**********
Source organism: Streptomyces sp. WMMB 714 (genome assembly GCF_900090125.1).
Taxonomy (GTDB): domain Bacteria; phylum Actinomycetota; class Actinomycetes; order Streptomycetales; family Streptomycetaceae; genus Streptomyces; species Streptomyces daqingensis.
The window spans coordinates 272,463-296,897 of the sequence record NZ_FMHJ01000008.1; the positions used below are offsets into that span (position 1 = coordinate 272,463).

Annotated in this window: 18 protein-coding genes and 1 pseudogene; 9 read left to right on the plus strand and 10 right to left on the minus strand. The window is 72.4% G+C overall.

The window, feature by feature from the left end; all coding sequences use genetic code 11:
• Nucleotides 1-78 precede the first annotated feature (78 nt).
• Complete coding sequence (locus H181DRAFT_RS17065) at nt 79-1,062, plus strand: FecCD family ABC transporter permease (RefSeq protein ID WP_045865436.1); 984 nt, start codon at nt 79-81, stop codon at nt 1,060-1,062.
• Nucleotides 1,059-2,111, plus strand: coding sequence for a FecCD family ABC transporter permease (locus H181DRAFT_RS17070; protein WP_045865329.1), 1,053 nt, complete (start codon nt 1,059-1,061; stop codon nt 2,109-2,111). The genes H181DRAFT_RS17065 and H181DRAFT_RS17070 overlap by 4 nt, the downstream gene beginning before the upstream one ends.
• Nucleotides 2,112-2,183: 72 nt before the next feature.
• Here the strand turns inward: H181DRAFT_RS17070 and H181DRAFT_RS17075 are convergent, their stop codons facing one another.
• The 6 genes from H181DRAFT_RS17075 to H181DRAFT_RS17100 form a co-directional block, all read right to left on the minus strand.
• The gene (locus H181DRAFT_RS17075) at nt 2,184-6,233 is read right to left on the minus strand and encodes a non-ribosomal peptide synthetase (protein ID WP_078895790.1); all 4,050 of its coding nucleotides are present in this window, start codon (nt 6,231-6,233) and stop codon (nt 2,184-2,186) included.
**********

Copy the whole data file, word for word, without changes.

Source organism: Streptomyces sp. WMMB 714 (genome assembly GCF_900090125.1).
Taxonomy (GTDB): domain Bacteria; phylum Actinomycetota; class Actinomycetes; order Streptomycetales; family Streptomycetaceae; genus Streptomyces; species Streptomyces daqingensis.
The window spans coordinates 272,463-296,897 of the sequence record NZ_FMHJ01000008.1; the positions used below are offsets into that span (position 1 = coordinate 272,463).

Annotated in this window: 18 protein-coding genes and 1 pseudogene; 9 read left to right on the plus strand and 10 right to left on the minus strand. The window is 72.4% G+C overall.

The window, feature by feature from the left end; all coding sequences use genetic code 11:
• Nucleotides 1-78 precede the first annotated feature (78 nt).
• Complete coding sequence (locus H181DRAFT_RS17065) at nt 79-1,062, plus strand: FecCD family ABC transporter permease (RefSeq protein ID WP_045865436.1); 984 nt, start codon at nt 79-81, stop codon at nt 1,060-1,062.
• Nucleotides 1,059-2,111, plus strand: coding sequence for a FecCD family ABC transporter permease (locus H181DRAFT_RS17070; protein WP_045865329.1), 1,053 nt, complete (start codon nt 1,059-1,061; stop codon nt 2,109-2,111). The genes H181DRAFT_RS17065 and H181DRAFT_RS17070 overlap by 4 nt, the downstream gene beginning before the upstream one ends.
• Nucleotides 2,112-2,183: 72 nt before the next feature.
• Here the strand turns inward: H181DRAFT_RS17070 and H181DRAFT_RS17075 are convergent, their stop codons facing one another.
• The 6 genes from H181DRAFT_RS17075 to H181DRAFT_RS17100 form a co-directional block, all read right to left on the minus strand.
• The gene (locus H181DRAFT_RS17075) at nt 2,184-6,233 is read right to left on the minus strand and encodes a non-ribosomal peptide synthetase (protein ID WP_078895790.1); all 4,050 of its coding nucleotides are present in this window, start codon (nt 6,231-6,233) and stop codon (nt 2,184-2,186) included.